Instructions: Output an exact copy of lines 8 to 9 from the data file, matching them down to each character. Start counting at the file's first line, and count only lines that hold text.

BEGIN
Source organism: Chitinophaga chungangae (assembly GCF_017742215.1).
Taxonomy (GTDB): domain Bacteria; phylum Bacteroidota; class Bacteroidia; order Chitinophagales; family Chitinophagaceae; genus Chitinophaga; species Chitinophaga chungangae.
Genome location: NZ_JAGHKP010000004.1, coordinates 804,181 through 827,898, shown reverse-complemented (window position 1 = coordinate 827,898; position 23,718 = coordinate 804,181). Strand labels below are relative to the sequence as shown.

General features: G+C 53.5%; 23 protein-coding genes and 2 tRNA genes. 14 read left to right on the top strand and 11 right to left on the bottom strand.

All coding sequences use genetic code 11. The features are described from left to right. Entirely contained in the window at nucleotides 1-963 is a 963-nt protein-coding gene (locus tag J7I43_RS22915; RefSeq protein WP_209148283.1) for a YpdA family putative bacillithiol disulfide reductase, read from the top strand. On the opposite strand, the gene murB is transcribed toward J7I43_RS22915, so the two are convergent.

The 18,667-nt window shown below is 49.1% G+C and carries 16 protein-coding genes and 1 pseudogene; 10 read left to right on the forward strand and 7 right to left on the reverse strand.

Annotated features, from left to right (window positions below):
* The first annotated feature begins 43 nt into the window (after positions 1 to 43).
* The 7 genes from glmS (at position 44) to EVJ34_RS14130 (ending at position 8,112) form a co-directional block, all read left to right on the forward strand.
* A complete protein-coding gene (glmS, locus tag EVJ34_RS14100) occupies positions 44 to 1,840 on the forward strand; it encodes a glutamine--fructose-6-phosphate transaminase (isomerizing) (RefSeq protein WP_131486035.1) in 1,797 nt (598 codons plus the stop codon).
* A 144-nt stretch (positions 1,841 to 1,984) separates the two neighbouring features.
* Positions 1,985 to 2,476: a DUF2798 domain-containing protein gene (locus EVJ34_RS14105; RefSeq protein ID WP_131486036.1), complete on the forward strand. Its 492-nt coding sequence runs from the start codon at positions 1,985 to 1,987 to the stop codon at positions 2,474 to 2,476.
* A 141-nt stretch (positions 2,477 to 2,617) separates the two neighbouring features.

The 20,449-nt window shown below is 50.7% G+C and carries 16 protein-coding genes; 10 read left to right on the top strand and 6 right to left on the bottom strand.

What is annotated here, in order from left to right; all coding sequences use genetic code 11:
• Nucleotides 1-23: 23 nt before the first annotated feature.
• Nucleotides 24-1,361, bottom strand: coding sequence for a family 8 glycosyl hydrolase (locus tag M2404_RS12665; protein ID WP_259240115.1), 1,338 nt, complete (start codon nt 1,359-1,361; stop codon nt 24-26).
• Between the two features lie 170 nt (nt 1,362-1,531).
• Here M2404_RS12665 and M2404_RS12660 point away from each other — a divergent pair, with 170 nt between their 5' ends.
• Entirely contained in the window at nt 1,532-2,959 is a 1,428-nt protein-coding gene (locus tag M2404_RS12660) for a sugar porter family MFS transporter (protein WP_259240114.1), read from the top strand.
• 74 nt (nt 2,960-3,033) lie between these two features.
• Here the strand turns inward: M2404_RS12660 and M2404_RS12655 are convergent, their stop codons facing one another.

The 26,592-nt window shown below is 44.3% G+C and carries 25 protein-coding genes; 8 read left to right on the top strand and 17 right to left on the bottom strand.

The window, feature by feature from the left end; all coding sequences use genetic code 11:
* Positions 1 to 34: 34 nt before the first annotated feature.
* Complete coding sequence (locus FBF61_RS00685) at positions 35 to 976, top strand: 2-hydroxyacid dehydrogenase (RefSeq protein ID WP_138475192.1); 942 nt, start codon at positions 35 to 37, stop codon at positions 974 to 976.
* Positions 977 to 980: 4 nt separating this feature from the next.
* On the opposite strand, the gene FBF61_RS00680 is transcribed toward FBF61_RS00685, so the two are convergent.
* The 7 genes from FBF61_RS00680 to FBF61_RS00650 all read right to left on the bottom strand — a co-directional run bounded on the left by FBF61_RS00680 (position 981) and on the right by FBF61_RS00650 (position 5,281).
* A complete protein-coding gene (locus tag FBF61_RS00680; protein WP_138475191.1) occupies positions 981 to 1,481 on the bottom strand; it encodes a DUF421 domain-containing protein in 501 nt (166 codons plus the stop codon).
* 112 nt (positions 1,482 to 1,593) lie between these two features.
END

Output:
* The first annotated feature begins 43 nt into the window (after positions 1 to 43).
* The 7 genes from glmS (at position 44) to EVJ34_RS14130 (ending at position 8,112) form a co-directional block, all read left to right on the forward strand.